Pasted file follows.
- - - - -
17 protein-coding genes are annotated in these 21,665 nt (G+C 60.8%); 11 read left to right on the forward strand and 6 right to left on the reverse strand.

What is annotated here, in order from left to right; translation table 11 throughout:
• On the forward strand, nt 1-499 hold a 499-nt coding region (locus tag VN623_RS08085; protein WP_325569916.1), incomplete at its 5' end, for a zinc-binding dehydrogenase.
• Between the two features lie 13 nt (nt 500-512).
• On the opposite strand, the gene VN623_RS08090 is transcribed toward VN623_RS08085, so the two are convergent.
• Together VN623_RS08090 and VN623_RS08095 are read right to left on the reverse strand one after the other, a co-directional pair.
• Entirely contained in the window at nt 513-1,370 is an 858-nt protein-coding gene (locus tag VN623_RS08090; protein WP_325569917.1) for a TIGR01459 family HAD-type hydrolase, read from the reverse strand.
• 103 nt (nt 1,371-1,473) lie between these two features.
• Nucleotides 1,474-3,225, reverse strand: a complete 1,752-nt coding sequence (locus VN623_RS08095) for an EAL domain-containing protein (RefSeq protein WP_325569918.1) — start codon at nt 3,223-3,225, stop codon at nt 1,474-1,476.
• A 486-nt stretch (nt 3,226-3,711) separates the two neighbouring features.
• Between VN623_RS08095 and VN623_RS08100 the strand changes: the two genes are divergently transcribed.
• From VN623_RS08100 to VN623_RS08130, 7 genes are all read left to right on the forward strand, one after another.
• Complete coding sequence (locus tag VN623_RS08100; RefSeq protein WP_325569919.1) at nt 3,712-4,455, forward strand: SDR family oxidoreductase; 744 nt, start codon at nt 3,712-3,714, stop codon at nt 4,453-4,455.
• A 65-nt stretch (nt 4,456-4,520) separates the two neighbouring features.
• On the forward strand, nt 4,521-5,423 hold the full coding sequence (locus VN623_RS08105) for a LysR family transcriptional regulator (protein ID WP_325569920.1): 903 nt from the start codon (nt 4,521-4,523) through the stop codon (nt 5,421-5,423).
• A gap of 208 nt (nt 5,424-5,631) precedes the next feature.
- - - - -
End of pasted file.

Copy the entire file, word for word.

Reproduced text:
17 protein-coding genes are annotated in these 21,665 nt (G+C 60.8%); 11 read left to right on the forward strand and 6 right to left on the reverse strand.

What is annotated here, in order from left to right; translation table 11 throughout:
• On the forward strand, nt 1-499 hold a 499-nt coding region (locus tag VN623_RS08085; protein WP_325569916.1), incomplete at its 5' end, for a zinc-binding dehydrogenase.
• Between the two features lie 13 nt (nt 500-512).
• On the opposite strand, the gene VN623_RS08090 is transcribed toward VN623_RS08085, so the two are convergent.
• Together VN623_RS08090 and VN623_RS08095 are read right to left on the reverse strand one after the other, a co-directional pair.
• Entirely contained in the window at nt 513-1,370 is an 858-nt protein-coding gene (locus tag VN623_RS08090; protein WP_325569917.1) for a TIGR01459 family HAD-type hydrolase, read from the reverse strand.
• 103 nt (nt 1,371-1,473) lie between these two features.
• Nucleotides 1,474-3,225, reverse strand: a complete 1,752-nt coding sequence (locus VN623_RS08095) for an EAL domain-containing protein (RefSeq protein WP_325569918.1) — start codon at nt 3,223-3,225, stop codon at nt 1,474-1,476.
• A 486-nt stretch (nt 3,226-3,711) separates the two neighbouring features.
• Between VN623_RS08095 and VN623_RS08100 the strand changes: the two genes are divergently transcribed.
• From VN623_RS08100 to VN623_RS08130, 7 genes are all read left to right on the forward strand, one after another.
• Complete coding sequence (locus tag VN623_RS08100; RefSeq protein WP_325569919.1) at nt 3,712-4,455, forward strand: SDR family oxidoreductase; 744 nt, start codon at nt 3,712-3,714, stop codon at nt 4,453-4,455.
• A 65-nt stretch (nt 4,456-4,520) separates the two neighbouring features.
• On the forward strand, nt 4,521-5,423 hold the full coding sequence (locus VN623_RS08105) for a LysR family transcriptional regulator (protein ID WP_325569920.1): 903 nt from the start codon (nt 4,521-4,523) through the stop codon (nt 5,421-5,423).
• A gap of 208 nt (nt 5,424-5,631) precedes the next feature.